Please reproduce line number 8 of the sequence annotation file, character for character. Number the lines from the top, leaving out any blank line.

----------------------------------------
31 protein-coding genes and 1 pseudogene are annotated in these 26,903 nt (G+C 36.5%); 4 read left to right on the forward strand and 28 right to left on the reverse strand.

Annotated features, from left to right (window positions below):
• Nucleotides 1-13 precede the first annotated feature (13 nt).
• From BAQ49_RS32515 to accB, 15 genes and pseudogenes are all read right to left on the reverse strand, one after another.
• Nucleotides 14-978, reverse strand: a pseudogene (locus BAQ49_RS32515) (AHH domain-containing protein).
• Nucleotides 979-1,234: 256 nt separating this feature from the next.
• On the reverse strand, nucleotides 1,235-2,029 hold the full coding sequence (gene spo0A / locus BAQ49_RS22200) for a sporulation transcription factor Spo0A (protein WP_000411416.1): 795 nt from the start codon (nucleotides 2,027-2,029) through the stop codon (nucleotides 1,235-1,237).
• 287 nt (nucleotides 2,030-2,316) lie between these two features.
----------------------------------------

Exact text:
• 287 nt (nucleotides 2,030-2,316) lie between these two features.